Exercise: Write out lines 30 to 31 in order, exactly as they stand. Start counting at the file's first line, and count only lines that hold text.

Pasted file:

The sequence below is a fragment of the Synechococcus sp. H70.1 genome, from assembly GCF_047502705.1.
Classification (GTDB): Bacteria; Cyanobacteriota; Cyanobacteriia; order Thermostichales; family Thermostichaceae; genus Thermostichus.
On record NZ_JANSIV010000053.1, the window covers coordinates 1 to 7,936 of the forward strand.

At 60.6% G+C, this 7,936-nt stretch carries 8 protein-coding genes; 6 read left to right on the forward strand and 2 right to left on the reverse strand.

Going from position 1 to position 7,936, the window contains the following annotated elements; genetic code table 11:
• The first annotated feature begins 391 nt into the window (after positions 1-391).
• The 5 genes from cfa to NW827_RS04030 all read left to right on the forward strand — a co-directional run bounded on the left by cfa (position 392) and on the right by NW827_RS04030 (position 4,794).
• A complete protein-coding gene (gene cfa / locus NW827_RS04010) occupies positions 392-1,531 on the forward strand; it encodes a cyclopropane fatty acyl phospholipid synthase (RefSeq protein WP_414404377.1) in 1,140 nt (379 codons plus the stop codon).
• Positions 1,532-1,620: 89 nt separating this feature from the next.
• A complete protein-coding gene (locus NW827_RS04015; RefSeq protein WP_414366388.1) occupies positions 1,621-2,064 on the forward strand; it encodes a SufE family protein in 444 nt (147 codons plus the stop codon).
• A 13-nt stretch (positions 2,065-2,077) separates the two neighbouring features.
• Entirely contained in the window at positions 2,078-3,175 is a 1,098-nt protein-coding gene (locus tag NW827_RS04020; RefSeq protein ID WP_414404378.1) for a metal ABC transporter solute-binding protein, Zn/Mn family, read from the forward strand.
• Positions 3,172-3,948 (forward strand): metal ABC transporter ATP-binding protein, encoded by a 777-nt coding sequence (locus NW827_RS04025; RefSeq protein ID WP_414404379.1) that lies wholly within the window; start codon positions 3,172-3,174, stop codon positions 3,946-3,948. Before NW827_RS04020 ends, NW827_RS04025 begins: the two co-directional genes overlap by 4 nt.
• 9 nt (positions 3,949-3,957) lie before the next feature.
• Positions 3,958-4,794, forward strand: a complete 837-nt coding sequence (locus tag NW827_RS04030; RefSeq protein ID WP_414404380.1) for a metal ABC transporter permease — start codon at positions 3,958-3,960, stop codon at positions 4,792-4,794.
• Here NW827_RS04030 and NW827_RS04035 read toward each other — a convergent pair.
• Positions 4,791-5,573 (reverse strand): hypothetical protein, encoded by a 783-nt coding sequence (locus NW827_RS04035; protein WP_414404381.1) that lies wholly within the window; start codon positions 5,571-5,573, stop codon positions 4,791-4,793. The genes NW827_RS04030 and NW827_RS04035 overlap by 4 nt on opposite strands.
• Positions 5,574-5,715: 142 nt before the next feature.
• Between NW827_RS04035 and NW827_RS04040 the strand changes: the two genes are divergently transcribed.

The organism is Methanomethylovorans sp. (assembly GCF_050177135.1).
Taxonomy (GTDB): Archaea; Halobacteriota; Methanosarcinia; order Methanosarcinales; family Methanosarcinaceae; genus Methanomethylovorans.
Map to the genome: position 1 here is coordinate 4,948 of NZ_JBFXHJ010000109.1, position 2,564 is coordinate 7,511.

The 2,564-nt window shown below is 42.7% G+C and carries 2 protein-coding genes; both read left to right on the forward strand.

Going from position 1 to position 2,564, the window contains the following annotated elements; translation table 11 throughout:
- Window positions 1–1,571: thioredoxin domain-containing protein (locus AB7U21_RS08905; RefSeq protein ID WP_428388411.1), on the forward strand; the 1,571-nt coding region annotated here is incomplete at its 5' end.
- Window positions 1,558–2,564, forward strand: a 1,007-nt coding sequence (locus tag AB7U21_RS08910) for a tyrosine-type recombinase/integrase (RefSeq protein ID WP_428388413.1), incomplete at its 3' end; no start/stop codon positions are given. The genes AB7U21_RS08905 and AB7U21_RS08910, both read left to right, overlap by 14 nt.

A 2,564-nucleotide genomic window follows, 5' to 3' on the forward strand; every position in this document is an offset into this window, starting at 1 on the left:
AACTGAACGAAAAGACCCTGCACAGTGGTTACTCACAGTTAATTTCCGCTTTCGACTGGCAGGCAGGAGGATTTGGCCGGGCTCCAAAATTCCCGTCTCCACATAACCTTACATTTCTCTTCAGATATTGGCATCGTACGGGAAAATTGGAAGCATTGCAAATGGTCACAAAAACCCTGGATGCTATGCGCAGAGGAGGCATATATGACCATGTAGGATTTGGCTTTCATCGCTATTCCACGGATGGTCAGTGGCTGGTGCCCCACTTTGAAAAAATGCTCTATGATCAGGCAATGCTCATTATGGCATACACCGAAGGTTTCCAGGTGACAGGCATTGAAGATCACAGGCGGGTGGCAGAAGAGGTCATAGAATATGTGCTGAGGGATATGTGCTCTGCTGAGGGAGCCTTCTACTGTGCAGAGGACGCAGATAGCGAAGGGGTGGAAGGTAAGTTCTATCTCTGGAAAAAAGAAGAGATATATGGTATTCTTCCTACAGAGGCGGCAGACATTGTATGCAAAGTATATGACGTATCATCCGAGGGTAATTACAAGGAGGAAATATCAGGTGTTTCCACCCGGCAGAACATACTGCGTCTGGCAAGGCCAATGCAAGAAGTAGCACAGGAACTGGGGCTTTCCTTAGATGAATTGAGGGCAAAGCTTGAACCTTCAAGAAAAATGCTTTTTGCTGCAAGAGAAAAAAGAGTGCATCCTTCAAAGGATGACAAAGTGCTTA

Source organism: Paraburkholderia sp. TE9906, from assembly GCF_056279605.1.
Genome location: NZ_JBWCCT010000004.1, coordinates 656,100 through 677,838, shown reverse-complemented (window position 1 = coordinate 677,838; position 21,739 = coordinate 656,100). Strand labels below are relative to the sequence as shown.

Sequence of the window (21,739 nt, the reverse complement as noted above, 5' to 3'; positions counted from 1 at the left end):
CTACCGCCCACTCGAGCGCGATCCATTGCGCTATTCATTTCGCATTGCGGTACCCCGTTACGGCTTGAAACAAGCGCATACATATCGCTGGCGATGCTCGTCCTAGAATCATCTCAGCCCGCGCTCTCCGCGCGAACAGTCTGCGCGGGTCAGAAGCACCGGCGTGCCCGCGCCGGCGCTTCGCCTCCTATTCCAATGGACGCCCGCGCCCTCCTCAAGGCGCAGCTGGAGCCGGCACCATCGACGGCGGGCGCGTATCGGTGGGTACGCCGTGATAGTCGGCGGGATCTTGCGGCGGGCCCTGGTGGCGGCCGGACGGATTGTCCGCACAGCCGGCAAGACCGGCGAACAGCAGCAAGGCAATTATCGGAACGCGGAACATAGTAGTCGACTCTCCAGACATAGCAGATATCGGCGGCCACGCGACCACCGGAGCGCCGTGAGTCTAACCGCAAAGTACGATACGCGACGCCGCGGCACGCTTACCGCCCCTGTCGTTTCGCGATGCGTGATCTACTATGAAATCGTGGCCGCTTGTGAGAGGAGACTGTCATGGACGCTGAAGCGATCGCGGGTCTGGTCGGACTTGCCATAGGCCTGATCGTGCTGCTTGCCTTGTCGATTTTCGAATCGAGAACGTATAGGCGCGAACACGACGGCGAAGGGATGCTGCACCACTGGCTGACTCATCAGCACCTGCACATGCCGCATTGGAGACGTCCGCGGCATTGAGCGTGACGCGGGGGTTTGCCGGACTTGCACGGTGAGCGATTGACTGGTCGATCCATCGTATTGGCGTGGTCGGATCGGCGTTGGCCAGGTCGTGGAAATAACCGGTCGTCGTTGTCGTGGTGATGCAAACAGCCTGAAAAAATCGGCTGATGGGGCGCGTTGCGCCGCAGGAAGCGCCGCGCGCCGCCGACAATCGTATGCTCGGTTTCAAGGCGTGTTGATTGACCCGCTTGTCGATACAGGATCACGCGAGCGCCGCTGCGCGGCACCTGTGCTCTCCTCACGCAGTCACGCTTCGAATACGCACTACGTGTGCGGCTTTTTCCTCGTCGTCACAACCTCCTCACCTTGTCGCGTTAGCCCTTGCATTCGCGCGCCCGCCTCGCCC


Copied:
Genome location: NZ_JBWCCT010000004.1, coordinates 656,100 through 677,838, shown reverse-complemented (window position 1 = coordinate 677,838; position 21,739 = coordinate 656,100). Strand labels below are relative to the sequence as shown.

Sequence of the window (21,739 nt, the reverse complement as noted above, 5' to 3'; positions counted from 1 at the left end):